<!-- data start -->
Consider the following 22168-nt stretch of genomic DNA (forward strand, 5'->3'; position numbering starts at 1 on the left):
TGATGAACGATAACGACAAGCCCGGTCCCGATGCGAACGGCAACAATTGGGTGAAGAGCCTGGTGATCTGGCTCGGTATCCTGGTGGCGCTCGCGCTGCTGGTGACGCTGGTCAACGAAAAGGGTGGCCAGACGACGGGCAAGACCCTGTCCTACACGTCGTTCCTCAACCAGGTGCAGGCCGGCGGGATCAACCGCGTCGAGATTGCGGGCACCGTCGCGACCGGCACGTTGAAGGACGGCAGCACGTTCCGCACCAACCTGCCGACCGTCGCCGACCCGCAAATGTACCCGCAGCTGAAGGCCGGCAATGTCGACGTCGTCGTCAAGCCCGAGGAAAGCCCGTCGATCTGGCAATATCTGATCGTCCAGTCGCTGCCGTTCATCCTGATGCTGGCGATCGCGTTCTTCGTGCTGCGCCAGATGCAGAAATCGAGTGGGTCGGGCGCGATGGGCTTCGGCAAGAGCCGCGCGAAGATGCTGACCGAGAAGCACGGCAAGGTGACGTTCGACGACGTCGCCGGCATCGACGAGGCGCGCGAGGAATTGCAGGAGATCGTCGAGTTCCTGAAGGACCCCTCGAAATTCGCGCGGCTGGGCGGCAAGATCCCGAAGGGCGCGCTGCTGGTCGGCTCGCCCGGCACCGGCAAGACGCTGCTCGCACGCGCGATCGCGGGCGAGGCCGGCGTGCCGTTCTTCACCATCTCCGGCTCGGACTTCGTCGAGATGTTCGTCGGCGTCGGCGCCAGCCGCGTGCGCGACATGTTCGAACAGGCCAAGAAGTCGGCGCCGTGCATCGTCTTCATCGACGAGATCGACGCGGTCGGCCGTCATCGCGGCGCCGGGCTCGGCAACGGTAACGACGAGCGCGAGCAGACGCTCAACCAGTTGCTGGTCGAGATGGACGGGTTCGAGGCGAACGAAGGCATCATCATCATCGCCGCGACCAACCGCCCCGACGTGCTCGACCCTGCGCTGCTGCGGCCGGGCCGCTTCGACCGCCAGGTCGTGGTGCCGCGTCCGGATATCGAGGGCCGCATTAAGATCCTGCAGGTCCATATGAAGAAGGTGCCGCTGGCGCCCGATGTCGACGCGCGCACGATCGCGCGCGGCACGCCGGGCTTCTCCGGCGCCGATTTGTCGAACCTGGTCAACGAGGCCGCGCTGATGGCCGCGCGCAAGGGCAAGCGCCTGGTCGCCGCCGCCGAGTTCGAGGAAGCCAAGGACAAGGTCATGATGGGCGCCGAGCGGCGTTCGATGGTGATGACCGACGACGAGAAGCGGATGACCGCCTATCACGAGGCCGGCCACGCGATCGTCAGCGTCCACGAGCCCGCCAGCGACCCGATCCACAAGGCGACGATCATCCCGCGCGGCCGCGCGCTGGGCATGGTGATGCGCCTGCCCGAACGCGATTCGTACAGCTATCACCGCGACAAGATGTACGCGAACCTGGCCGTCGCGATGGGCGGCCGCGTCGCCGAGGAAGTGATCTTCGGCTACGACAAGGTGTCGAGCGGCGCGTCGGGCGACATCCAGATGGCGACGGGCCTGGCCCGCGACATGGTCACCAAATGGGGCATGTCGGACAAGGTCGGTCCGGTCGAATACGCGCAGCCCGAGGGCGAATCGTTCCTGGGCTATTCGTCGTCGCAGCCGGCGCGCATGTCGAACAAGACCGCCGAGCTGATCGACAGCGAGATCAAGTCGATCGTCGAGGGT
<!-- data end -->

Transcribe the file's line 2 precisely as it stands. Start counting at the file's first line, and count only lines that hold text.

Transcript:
TGATGAACGATAACGACAAGCCCGGTCCCGATGCGAACGGCAACAATTGGGTGAAGAGCCTGGTGATCTGGCTCGGTATCCTGGTGGCGCTCGCGCTGCTGGTGACGCTGGTCAACGAAAAGGGTGGCCAGACGACGGGCAAGACCCTGTCCTACACGTCGTTCCTCAACCAGGTGCAGGCCGGCGGGATCAACCGCGTCGAGATTGCGGGCACCGTCGCGACCGGCACGTTGAAGGACGGCAGCACGTTCCGCACCAACCTGCCGACCGTCGCCGACCCGCAAATGTACCCGCAGCTGAAGGCCGGCAATGTCGACGTCGTCGTCAAGCCCGAGGAAAGCCCGTCGATCTGGCAATATCTGATCGTCCAGTCGCTGCCGTTCATCCTGATGCTGGCGATCGCGTTCTTCGTGCTGCGCCAGATGCAGAAATCGAGTGGGTCGGGCGCGATGGGCTTCGGCAAGAGCCGCGCGAAGATGCTGACCGAGAAGCACGGCAAGGTGACGTTCGACGACGTCGCCGGCATCGACGAGGCGCGCGAGGAATTGCAGGAGATCGTCGAGTTCCTGAAGGACCCCTCGAAATTCGCGCGGCTGGGCGGCAAGATCCCGAAGGGCGCGCTGCTGGTCGGCTCGCCCGGCACCGGCAAGACGCTGCTCGCACGCGCGATCGCGGGCGAGGCCGGCGTGCCGTTCTTCACCATCTCCGGCTCGGACTTCGTCGAGATGTTCGTCGGCGTCGGCGCCAGCCGCGTGCGCGACATGTTCGAACAGGCCAAGAAGTCGGCGCCGTGCATCGTCTTCATCGACGAGATCGACGCGGTCGGCCGTCATCGCGGCGCCGGGCTCGGCAACGGTAACGACGAGCGCGAGCAGACGCTCAACCAGTTGCTGGTCGAGATGGACGGGTTCGAGGCGAACGAAGGCATCATCATCATCGCCGCGACCAACCGCCCCGACGTGCTCGACCCTGCGCTGCTGCGGCCGGGCCGCTTCGACCGCCAGGTCGTGGTGCCGCGTCCGGATATCGAGGGCCGCATTAAGATCCTGCAGGTCCATATGAAGAAGGTGCCGCTGGCGCCCGATGTCGACGCGCGCACGATCGCGCGCGGCACGCCGGGCTTCTCCGGCGCCGATTTGTCGAACCTGGTCAACGAGGCCGCGCTGATGGCCGCGCGCAAGGGCAAGCGCCTGGTCGCCGCCGCCGAGTTCGAGGAAGCCAAGGACAAGGTCATGATGGGCGCCGAGCGGCGTTCGATGGTGATGACCGACGACGAGAAGCGGATGACCGCCTATCACGAGGCCGGCCACGCGATCGTCAGCGTCCACGAGCCCGCCAGCGACCCGATCCACAAGGCGACGATCATCCCGCGCGGCCGCGCGCTGGGCATGGTGATGCGCCTGCCCGAACGCGATTCGTACAGCTATCACCGCGACAAGATGTACGCGAACCTGGCCGTCGCGATGGGCGGCCGCGTCGCCGAGGAAGTGATCTTCGGCTACGACAAGGTGTCGAGCGGCGCGTCGGGCGACATCCAGATGGCGACGGGCCTGGCCCGCGACATGGTCACCAAATGGGGCATGTCGGACAAGGTCGGTCCGGTCGAATACGCGCAGCCCGAGGGCGAATCGTTCCTGGGCTATTCGTCGTCGCAGCCGGCGCGCATGTCGAACAAGACCGCCGAGCTGATCGACAGCGAGATCAAGTCGATCGTCGAGGGT